• Update: We have added links to an article about the Monarch life-cycle and a 3D Monarch movie
  • Update: We have added links to a Diane Rehm story that aired June 3, 2015
  • Update: We have added links to a PRI story that aired May 21.


"A new federal plan aims to reverse America's declining honeybee and monarch butterfly populations by making millions of acres of federal land more bee-friendly, spending millions of dollars more on research and considering the use of fewer pesticides.

While putting different type of landscapes along highways, federal housing projects and elsewhere may not sound like much in terms of action, several bee scientists told The Associated Press that this a huge move. They say it may help pollinators that are starving because so much of the American landscape has been converted to lawns that don't provide foraging areas for bees."


"Pollinators are struggling," White House Science Advisor John Holdren said in a White House blog post.  "A new federal survey found that beekeepers lost more than 42 percent of their colonies last year.  More of the insects died in summer than winter for the first time since the US Department of Agriculture launched its annual honeybee survey.  The number of monarch butterflies that spend the winter in Mexico's forests is down by 90 percent or more over the past two decades.  The goals of the new strategy are to reduce overwinter honeybee death to 15% and to increase the Monarch population to 225 million."



"The stated goal of the bee and butterfly conservation plan is to restore and protect nearly seven million acres of habitat for these pollinating insects using a north-to-south corridor across the country. That will replace the land that's been lost to butterflies and pollinators due to pesticide use.  Patches of high-quality habitat that's rich in flowers and free of pesticides forming a corridor from Mexico to Canada will help monarchs to find nectaring and breeding areas as they travel," says Scott Hoffman Black, the executive director at the Xerces Society for Invertebrate Conservation."

 The Diane Rehm Show, June 3, 2015

Environmental Outlook: New Efforts to Support the Ailing Bee Population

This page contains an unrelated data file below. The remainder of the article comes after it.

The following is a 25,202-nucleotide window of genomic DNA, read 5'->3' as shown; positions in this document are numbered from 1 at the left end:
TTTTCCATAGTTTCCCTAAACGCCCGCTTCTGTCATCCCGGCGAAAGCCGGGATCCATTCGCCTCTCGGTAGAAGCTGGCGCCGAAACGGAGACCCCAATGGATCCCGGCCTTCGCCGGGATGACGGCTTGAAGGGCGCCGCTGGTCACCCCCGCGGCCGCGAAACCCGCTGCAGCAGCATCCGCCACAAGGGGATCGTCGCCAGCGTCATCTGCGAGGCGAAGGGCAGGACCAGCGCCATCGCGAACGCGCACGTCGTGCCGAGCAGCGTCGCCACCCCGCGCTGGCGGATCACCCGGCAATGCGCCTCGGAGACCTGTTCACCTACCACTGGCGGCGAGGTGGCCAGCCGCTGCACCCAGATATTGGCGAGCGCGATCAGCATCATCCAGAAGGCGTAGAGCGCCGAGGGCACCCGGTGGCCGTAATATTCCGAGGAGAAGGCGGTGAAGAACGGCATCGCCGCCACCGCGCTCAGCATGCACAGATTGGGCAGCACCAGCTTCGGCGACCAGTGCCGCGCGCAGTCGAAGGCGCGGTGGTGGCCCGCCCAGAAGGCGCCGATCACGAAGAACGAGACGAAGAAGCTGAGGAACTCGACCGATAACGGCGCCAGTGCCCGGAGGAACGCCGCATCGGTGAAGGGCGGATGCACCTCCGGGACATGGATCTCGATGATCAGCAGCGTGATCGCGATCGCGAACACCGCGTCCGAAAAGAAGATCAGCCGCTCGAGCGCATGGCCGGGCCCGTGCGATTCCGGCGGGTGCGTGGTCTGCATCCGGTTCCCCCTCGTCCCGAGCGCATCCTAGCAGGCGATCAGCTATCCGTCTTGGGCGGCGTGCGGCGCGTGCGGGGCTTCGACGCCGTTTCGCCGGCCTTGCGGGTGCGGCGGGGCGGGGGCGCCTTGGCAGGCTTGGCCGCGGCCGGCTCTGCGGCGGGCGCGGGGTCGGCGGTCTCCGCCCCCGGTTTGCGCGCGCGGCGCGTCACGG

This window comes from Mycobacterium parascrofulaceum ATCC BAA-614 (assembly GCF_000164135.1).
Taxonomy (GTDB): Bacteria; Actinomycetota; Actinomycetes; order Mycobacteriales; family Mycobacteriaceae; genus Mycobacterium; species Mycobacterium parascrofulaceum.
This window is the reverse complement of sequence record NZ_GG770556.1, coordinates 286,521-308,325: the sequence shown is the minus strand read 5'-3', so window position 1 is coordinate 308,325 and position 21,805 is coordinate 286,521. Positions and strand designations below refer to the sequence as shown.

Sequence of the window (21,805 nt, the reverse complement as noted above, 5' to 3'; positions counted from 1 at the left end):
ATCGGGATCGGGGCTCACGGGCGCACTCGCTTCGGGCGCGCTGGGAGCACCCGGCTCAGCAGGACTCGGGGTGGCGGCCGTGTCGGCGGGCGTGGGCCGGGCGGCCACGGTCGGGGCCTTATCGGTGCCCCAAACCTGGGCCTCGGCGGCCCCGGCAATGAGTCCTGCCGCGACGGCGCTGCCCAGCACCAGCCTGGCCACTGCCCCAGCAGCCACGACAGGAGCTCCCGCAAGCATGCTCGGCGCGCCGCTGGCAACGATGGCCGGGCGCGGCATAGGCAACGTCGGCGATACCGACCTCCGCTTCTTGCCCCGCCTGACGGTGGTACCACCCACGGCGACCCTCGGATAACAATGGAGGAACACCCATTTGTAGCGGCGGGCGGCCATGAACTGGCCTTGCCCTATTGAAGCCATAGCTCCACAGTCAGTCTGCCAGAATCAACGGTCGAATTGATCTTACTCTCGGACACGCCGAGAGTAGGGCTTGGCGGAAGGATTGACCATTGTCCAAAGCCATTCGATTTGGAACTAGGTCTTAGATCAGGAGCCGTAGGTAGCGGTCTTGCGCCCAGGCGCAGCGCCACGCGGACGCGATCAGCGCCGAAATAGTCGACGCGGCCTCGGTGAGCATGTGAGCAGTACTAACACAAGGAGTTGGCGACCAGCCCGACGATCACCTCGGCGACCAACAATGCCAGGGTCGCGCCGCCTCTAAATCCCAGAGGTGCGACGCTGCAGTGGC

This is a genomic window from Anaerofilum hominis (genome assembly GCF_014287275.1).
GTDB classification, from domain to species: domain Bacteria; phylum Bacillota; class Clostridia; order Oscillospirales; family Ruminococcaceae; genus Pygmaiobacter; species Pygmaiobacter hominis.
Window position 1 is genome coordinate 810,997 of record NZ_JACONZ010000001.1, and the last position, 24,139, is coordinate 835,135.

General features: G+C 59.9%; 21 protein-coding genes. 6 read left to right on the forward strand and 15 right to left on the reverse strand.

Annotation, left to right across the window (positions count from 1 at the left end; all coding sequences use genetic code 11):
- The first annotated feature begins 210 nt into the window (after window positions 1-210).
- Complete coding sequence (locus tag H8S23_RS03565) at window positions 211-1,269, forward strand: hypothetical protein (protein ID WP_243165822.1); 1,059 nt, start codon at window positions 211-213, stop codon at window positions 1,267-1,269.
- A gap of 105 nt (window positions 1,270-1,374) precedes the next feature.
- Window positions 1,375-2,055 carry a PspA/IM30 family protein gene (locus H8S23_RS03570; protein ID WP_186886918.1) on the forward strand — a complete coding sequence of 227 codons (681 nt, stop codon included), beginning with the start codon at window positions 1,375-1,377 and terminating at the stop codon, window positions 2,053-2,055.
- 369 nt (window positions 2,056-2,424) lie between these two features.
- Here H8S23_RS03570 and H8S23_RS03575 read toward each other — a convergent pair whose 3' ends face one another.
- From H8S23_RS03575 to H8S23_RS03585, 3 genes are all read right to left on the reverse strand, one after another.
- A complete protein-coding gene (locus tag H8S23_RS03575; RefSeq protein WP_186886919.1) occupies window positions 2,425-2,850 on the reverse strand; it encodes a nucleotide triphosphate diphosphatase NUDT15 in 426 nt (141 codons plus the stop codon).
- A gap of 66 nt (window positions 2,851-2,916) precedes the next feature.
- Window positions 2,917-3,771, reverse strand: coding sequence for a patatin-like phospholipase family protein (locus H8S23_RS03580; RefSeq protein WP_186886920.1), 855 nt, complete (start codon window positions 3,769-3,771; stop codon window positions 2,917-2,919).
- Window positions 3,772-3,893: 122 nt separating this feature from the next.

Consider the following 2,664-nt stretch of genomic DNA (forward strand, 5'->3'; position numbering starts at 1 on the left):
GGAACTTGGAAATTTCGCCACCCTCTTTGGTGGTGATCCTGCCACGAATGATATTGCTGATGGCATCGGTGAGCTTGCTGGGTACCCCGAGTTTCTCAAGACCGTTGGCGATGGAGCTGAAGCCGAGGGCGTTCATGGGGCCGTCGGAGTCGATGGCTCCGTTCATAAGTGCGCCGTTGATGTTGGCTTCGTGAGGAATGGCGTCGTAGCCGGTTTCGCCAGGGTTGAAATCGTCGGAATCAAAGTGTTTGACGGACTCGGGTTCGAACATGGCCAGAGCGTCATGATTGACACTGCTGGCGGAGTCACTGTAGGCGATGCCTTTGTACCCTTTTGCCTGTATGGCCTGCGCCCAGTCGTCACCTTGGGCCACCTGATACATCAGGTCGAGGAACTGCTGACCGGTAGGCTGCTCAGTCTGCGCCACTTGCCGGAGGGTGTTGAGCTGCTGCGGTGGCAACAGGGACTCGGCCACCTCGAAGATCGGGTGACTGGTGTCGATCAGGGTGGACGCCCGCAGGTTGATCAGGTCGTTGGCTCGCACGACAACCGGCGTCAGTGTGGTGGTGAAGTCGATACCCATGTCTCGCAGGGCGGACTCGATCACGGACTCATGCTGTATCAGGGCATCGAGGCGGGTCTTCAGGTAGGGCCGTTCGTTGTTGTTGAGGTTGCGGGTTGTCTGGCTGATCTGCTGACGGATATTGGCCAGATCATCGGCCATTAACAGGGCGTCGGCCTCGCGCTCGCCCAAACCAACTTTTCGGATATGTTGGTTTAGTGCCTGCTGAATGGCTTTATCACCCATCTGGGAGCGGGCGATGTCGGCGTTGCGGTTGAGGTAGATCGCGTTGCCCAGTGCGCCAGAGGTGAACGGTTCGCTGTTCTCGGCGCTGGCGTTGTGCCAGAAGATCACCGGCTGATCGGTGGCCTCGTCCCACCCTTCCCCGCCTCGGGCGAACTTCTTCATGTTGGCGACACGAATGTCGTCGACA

Most scientists agree the problem is a combination of pests, disease, poor nutrition and toxins from pesticides, yet how big a role each of those plays is up for debate – as are the solutions. Now, President Barack Obama has weighed in with a plan to save the bees and other pollinators. But some say it doesn’t go far enough. We learn more about new efforts to support the ailing bee population.


You can help.  Milkweed plants like these are where Monarchs spend summer, turning from caterpillars into butterflies.


To suburbanites, they're weeds.  To the Monarch butterfly, they are hearth, home, and nursery.  Mow around them.  Plant a $3 butterfly garden.  But be careful.  Potted milkweed plants (Asclepias) from Nurseries and Home Centers have probably been treated with systemic insecticides.  Treated plants can kill Monarch caterpillars in three bites.

Below are photos of my neighbor's honeybees visiting spring tree blossoms on my place.  The blossoms are pretty, but they don't last long.  Because I don't use herbicides that kill everything but lawn grass, during the rest of the year my neighbor's bees can feed on clover in my lawn.  Clover flowers continuously through the summer.  The local bees can also feast on spring Dandelions.  I don't kill those either. 

Bordering my minimal mowed area is a field filled with wildflowers like the Goldenrod above, its kindred Asteraceae, and of course, Milkweed.  Pollinators need all these to feed on while your fruit trees grow fruit and your garden makes vegetables. 

What else do these "weeds" do?  They provide oxygen for people who live surrounded by asphalt.


The Life cycle of the Monarch.  The migration north takes 3 generations, following the Milkweed bloom.   A final fall generation migrates south, overwinters, mates, and lays the eggs of the generation which will begin the return journey north.

Flight of the Butterflies - a 3D movie

After years of research, in 1975 Dr. Fred Urquhart discovered the southern terminus of Monarch migration.  This movie tells the story.  It turns on the discovery of PS 397, the monarch butterfly tag that was released by two school boys and their teacher from Chaska Minnesota in early August 1975. This same tag and butterfly ended up being the very one Dr. Fred Urquhart found four months later, on January 9th, 1976, 10,000 feet high in the remote Sierra Madre mountains of Michoacan Mexico. The butterfly would have flown over 2,000 miles and for at least two months to get there.


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Honeybee hovering over a Wild Apple blossom

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Honeybee feeding on a Redbud blossom

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A Cranberry-hued Crabapple blossom with honeybee